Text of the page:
The Covid-19 pandemic has wreaked havoc on many lives and businesses as well as brought the global economy to a near halt. But for criminals preying on people’s fear and anxiety, the uncertainty spells opportunity. To combat their ruses, individuals need to take steps to beef up their digital security and protect their personal information, say experts.
The pandemic has made us even more dependent on our internet connection to work, communicate and go about our daily lives. As a result, it has become easier for many to fall prey to cybercrimes, including fake news and pranks.
Endless emails and forwarded messages promising free Netflix subscriptions, a plot to sell the world’s largest statue — the Statue of Unity — for US$4 billion, phishing attacks impersonating health officials and face masks scams are just the tip of the iceberg.
“As more people stay indoors and work from their digital devices, there are greater opportunities for offenders to scam people into parting with their money by exploiting the fear and uncertainty caused by the Covid-19 pandemic,” says Wong Sue Wan, financial services partner at Wong & Partners.
Social engineering attacks have become easier in the global chaos, with more people falling for simple tricks, and cybercriminals are well aware of this. Cybercriminals are banking on the Covid-19 situation with tactics such as phishing, malicious software (malware) and ransomware, says Yeo Siang Tiong, general manager for Southeast Asia at Kaspersky, a multinational cybersecurity and anti-virus service provider.
As these criminals are well aware of the panic surrounding the pandemic, they leverage those fears to exploit users, says Jason Yuen, partner and cybersecurity leader at Ernst & Young Advisory Services Sdn Bhd. “Viruses and other malware have existed since the beginning of computer technology. While trends have changed over time and different malware has had significant impact over the years, the most common continues to be Trojan malware such as Zeus and its variants, bitcoin and other crypto-mining malware such as CoinMiner as well as ransomware such as Cerber.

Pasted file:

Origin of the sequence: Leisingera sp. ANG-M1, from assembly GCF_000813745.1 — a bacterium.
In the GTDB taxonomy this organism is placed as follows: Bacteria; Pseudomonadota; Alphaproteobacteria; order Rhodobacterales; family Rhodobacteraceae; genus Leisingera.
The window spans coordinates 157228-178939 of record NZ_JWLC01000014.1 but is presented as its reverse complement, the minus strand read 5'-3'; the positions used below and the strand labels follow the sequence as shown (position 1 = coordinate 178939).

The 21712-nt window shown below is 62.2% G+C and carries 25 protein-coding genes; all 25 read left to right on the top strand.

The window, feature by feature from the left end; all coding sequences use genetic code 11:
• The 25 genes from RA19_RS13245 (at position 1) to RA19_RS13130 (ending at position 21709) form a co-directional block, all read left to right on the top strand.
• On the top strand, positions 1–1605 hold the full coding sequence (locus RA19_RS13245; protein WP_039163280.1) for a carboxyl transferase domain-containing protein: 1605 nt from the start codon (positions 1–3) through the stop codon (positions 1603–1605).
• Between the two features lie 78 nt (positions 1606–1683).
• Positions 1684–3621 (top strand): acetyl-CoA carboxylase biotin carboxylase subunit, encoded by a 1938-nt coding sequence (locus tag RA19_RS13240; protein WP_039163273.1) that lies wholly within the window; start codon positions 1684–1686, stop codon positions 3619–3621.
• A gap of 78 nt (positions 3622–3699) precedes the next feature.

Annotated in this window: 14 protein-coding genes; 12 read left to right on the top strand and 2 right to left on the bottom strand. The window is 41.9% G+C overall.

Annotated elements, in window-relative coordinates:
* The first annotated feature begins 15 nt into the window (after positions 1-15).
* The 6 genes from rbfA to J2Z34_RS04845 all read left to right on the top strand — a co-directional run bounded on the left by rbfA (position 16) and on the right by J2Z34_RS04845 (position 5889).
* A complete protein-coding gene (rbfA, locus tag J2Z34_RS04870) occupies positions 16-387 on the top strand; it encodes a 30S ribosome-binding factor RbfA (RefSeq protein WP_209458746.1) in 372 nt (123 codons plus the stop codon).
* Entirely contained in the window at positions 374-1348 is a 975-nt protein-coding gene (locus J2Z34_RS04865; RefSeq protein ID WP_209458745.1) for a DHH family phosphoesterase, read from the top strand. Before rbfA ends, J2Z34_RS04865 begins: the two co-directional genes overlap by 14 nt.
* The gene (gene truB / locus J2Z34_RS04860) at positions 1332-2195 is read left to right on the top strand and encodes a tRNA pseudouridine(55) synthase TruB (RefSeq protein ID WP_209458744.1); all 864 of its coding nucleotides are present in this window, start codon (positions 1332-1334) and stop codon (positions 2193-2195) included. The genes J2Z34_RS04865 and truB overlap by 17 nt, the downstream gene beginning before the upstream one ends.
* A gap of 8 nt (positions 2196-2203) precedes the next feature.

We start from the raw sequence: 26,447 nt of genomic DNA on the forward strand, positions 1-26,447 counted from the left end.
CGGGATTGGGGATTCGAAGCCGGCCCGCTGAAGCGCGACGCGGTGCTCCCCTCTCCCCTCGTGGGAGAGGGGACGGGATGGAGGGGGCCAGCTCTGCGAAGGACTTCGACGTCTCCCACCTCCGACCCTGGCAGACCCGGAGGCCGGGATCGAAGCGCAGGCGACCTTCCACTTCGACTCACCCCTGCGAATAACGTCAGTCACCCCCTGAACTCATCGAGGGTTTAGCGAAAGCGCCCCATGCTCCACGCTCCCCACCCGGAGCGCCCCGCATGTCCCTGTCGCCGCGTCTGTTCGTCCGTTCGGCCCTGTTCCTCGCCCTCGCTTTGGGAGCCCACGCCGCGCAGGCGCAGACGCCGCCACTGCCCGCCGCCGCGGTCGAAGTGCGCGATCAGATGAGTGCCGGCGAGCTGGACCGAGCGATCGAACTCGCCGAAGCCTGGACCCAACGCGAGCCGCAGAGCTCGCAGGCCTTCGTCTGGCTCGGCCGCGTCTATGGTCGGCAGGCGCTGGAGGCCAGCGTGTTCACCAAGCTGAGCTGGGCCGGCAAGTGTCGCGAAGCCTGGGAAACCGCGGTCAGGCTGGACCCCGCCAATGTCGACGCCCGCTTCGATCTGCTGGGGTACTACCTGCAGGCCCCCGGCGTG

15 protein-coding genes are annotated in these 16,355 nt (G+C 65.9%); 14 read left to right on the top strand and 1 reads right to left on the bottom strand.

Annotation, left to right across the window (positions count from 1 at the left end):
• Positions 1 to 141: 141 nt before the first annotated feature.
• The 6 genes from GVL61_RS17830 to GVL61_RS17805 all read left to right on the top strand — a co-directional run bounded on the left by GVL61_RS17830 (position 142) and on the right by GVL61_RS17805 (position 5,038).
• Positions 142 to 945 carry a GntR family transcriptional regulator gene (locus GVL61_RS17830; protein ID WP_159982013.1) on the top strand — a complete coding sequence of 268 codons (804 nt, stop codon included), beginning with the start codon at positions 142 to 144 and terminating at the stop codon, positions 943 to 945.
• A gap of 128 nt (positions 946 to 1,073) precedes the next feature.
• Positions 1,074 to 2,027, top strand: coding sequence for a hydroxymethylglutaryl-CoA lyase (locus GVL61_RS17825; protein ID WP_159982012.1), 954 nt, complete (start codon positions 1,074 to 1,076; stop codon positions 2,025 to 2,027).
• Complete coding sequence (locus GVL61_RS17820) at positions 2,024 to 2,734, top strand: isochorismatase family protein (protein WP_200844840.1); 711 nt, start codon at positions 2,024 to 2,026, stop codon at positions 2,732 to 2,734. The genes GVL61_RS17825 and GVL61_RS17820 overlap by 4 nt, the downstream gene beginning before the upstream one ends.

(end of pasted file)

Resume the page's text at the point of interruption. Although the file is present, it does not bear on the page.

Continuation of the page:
“Malspam or malware spam, which is transmitted via email, continues to be the most significant source of infections. Malspam can include specific malware embedded directly in the email or contains links that trick users into visiting malicious websites or downloading malicious software. These may include emails that contain special offers or discounts and other specifically crafted emails with links to fake banking or government websites.”
Cybercriminals have spent a lot of time and effort creating software and tools to exploit computer users, says Yuen. “Keyloggers is one such software, which is used and heavily featured in the Zeus malware. What keyloggers does is stay in the memory and record the actual keystrokes, which are the keys you press on the keyboard, to capture sensitive information such as your account login details and passwords. Keyloggers can be designed to only record your keystrokes upon certain conditions such as when you go to your internet banking website or access your email account.”
Last month, a hospital consultant in Kuantan, Pahang, lost RM63,465 from his savings account after sharing his personal banking information on a fake Bank Negara Malaysia website, purportedly acting on the instruction of an individual supposedly with the Malaysian Anti-Corruption Commission and the police. In another case, two people in Penang lost RM41,920 in a scam when they tried to buy 700 boxes of face masks after seeing an advertisement on Facebook.
“Two years ago, our analysts discovered malware that read and stole messages from apps such as WhatsApp. The malware allowed the hackers to connect the device to WiFi networks, take control of the device and collect and analyse traffic, which includes sites visited as well as logins, passwords and credit card details,” says Yeo.
In another instance last year, Kaspersky found spyware FinSpy installed on devices through a message sent to phones, especially if the phone is using an outdated version of Google Android. The attack allowed access to unsuspecting victims’ locations and messages, among other things, says Yeo. “While these discoveries are from the past, attackers are actively looking for the next opportunity to strike. It is better to stay safe than sorry.”
He says these scams mainly spawn from legitimate concerns and information such as government orders, cash reimbursements from the government or employer, promise of a vaccine, offerings for home test-kits, impersonation of medical institutions and staff, charity and donations, virus infection-tracking apps for mobile, investment offerings, medical supplies that are in high demand such as face masks and sanitisers and government financial support initiatives.
“Phishing is especially dangerous for employees of companies that sell goods because emails with delivery requests or orders are run-of-the-mill. Even someone trained to spot a fake can sometimes struggle to determine whether a message is a phishing attempt or a legitimate order from a client,” says Yeo.
“Therefore, the number of convincing yet fake emails keeps growing. They are not encountered as often as traditional malicious spam because they are designed for a specific purpose and are sent to targeted addresses.
“In these past few weeks, scammers have been exploiting the coronavirus outbreak to give their missives extra credibility. The emails often cite virus-related delivery problems, prompting the recipients to wonder what delivery they are talking about.